Corporate cards, also known as spending cards, are an often overlooked tool that many procurement teams are yet to discover. But in today’s remote-first workplace, they are a simple solution that solves for an ever-growing list of purchasing challenges.
To offer some perspective, a Gartner survey reported that 77 percent of B2B buyers stated that their last purchase was ‘very complex’ or ‘difficult’. And there are many reasons for this. For example, bureaucratic approval workflows mean that for each purchase someone makes, there’s an average of six to 10 decision makers involved, all of whom bring their own ideas to the table. Further, without the right technology in place, purchasing is often a slow, laborious process that requires a lot of manual hand holding.
To speed up the procure-to-pay cycle and enable team members to purchase the resources they need to perform their jobs, it requires the right tools. In today’s remote-first workplace, that means enabling team members with employee spending cards.
In this blog, we explain why spending cards are a must-have tool for purchasing teams.
A little context: what exactly are spending cards?
Spending cards are cards issued to team members that enable them to quickly purchase goods and services without spending their own money. This includes expenses like hotel stays and plane tickets, new software licenses, client entertainment, office equipment, and so on.
In short, spending cards mean that teams don’t have to personally foot the bill for company expenses and later submit a request for expense. Instead, they can request funds for a purchase, quickly buy what they need using preallocated company funds, and then upload a receipt at the point of sale so finance teams can reconcile quicker.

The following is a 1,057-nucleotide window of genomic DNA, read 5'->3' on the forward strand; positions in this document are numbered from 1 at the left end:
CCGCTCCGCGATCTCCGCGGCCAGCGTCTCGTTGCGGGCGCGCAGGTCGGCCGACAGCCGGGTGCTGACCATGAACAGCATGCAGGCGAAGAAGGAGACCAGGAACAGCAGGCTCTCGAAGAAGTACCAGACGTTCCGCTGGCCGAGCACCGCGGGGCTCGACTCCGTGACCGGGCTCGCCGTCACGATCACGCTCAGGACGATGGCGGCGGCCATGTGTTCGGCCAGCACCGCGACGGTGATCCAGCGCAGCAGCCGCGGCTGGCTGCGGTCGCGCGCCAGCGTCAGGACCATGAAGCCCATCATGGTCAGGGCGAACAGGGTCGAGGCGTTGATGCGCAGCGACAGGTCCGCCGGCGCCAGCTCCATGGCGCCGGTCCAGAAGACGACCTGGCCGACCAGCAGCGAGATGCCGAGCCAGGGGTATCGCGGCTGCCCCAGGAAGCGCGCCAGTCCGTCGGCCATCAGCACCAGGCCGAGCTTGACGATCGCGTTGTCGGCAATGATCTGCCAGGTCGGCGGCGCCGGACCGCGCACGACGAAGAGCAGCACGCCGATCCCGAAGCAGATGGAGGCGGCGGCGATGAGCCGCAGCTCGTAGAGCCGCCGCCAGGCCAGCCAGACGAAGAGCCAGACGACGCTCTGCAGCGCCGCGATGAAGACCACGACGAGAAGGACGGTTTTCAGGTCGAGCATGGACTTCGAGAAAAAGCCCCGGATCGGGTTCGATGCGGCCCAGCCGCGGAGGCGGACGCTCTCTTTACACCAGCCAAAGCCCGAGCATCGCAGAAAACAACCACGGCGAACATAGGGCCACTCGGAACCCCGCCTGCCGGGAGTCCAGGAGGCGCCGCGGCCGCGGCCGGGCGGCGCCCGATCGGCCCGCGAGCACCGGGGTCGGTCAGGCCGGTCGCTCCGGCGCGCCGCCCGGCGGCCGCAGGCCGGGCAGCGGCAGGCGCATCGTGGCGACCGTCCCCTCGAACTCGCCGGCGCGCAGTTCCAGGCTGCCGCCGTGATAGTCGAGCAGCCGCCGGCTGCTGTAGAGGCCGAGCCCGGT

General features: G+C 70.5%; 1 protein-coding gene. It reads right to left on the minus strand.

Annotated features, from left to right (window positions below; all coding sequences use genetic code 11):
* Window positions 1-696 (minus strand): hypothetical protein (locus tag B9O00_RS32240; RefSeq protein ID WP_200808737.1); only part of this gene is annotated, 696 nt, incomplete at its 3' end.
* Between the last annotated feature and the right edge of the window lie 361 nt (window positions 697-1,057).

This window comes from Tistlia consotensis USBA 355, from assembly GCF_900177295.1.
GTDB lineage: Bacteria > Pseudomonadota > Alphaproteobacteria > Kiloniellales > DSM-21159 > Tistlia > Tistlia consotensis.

What are the advantages of spending cards?
For purchasing and finance leaders, spending cards make the expense management process easier. Quite simply, they democratize the purchasing process for teams. This makes it simple for everyone to access company funds in a safe and secure way.
Rapidly issue as many cards as you want
Finance and purchasing leaders can issue cards to anyone who wants one, and team members can quickly request funds for purchases. Once approved, they can purchase goods themselves using their card.
For you, issuing cards is highly advantageous. Not only does it remove the need to make purchases on behalf of other teams, it also lets you see who made what purchase, when, and why, from one location and in real time.
And if you’re worried about increased spending, worry not.
Set clear spending limits with centralized control
The biggest benefit of spending cards is centralized management. Finance leaders can set clear spending limits on multiple cards from one place, so they know exactly where company money is going.
For example, you might set higher pre-approval limits for managers than for other team members. You might also allocate a per diem for those venturing out on business trips that aligns to the budget allocated to the trip.
This increased level of control increases your transparency into all business spending, making it easy to spot rogue spend and ballooning budgets.